- Early Years Foundation Curriculum
- Curriculum KS1 & KS2
- English at Tiptoe
- Maths at Tiptoe
- Science at Tiptoe
- Art at Tiptoe
- Music at Tiptoe
- Design and Technology at Tiptoe
- PE at Tiptoe
- History at Tiptoe
- Geography at Tiptoe
- Computing at Tiptoe
- French at Tiptoe
- RE at Tiptoe
- PSHE at Tiptoe
- Monster Phonics at Tiptoe
- Tiptoe School Learning Powers
Science at Tiptoe
At Tiptoe Primary we want Science to be fun, meaningful and memorable. We want our pupils to be ready for every next step in their own journey.
Science is the study of nature, the world around us and how and why things work and happen.
For Science to be meaningful, it is about our pupils developing and building a range of skills. It is about predicting, measuring and testing, finding rules, testing fairly and challenging ideas. Science is about working scientifically whilst always being safe but curious.
At Tiptoe, Science is taught in units of work which cover all age appropriate areas of biology, chemistry and physics. We carefully plan and sequence our Science in line with ‘Hampshire Key Ideas’ and ‘Learning Journeys’. Scientific ideas are divided into two types: scientific concepts (key ideas) and ideas that underpin scientific enquiry (working scientifically), they are however inextricably linked. This enables our children to build on what they know and for them to take forward specific vocabulary and powerful knowledge to each next step of their learning.
From the start in EYFS, children learn to explore, to collaborate and to ask questions, questions that need answers. In EYFS children learn through exploration and discovery. They are able to test, be hands on, to question and to make statements about their discoveries. These foundation skills then build nicely into the KS1 curriculum where children then begin to follow the Hampshire Key Ideas.
Skills learnt and gathered from EYFS transfer into a solid foundation to allow their curiosity and wonder to continue. In KS1 children will experience a more formal approach. Children will be encouraged to ask and be asked questions, to plan investigations, to explore, collaborate, test and record in a variety of ways. They will observe and make conclusions. Children will be introduced to a variety of equipment and will understand that safety is paramount.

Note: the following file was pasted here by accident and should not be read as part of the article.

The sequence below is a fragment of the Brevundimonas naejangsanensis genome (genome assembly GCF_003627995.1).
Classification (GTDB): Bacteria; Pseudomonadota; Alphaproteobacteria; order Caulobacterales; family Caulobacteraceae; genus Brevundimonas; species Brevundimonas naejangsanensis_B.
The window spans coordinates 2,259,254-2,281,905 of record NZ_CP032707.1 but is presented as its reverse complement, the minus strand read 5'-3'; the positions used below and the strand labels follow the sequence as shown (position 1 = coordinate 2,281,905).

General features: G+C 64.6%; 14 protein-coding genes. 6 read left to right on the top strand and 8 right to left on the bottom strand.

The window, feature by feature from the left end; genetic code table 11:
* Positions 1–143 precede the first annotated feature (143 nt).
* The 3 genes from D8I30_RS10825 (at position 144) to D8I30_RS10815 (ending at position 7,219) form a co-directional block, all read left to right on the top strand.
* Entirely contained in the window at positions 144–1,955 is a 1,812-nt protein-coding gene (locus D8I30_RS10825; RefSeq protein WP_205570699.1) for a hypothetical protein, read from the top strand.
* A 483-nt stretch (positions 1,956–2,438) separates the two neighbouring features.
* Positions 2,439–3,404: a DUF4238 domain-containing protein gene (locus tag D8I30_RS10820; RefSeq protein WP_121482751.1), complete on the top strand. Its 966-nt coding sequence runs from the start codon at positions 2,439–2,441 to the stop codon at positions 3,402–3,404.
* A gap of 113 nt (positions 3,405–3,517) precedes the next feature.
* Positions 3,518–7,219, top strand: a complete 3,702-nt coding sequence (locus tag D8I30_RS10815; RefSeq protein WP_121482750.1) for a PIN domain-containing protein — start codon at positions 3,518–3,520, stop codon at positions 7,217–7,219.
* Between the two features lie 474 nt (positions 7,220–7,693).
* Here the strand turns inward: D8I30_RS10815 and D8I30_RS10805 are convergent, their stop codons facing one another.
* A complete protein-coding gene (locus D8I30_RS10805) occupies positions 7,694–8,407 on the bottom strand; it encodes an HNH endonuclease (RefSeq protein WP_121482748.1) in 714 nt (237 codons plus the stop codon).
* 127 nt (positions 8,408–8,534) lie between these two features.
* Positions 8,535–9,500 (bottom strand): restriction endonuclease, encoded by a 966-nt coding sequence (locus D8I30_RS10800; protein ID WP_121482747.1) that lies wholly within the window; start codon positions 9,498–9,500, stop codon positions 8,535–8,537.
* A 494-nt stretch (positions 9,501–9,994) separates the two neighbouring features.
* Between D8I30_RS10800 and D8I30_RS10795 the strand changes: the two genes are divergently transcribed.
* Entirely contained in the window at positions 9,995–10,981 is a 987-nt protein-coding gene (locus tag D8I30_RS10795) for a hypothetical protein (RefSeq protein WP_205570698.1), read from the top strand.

As children move into KS2 they will continue to develop enquiry skills and will build upon previous knowledge, gaining accuracy and understanding of variables. Science allows the children to be curious, to question, to explore – skills fundamental for teenage years and adulthood.
By the time children leave Tiptoe we want them to be knowledgeable scientists who work well as a team, who continue to ask questions but who are willing to use their knowledge and skills to find answers. Discussion shows that children enjoy science, they talk about their experiences with enthusiasm. Pupils are engaged and interested in lessons and are excited on planned whole school science days, visits and when visitors come to school. Children are safe but allowed to explore. Prior knowledge is tested at the start of lessons, knowledge is retained and built upon. Evidence in books and data collection show the children’s enjoyment and enthusiasm for Science.
SPIRITUAL – Science is using evidence to make sense of the world. It has the ability to make us feel both enormously insignificant (compared to the scale of the visible universe) and enormously significant (we are genetically unique). It helps us understand our relationship with the world around us (how the physical world behaves, the interdependence of all living things). Making new discoveries increases our sense of awe and wonder at the complexities and elegance of the natural world. For scientists, this is a spiritual experience and drives us onwards in our search for understanding.
MORAL – Whether it’s the ethics behind certain medical treatments, the environmental impact of industry, or how government funding is allocated to scientific projects; moral decisions are an important aspect of Science. Scientific discoveries and inventions need to be used responsibly, and decisions made based on evidence (not prejudice). As teachers, we encourage pupils to be both open minded (generating a hypothesis) and critical (demanding evidence) and to use their understanding of the world around them in a positive manner.
SOCIAL – Scientists are collaborators. Sharing ideas, data, and results (for further testing and development by others) is a key principle of the scientific method. We encourage pupils to work together on scientific investigations and to share results (to improve reliability). Science has a major impact on the quality of our lives. In Science lessons, pupils consider the social impact (both positive and negative) of science and technology.
CULTURAL – Science permeates modern culture, and has played a key part in developing it. It is (both currently and historically) an international activity. In Science lessons, we explore and celebrate research and developments that take place in many different cultures, both past and present. We explore how scientific discoveries have shaped the, beliefs, cultures and politics of the modern world.
Specific examples of Spiritual, Moral Social and Cultural Develop in Science include:
- Studying and discussing the impact on human beings on the environment, the problems created by industry and possible solutions.
- Investigating the impact of significant scientists from around the world.
- Debating and discussing ethical issues in science such as cloning, genetic modification, nuclear power, climate change.
- Studying the scientific method and how scientists collaborate to share and test ideas.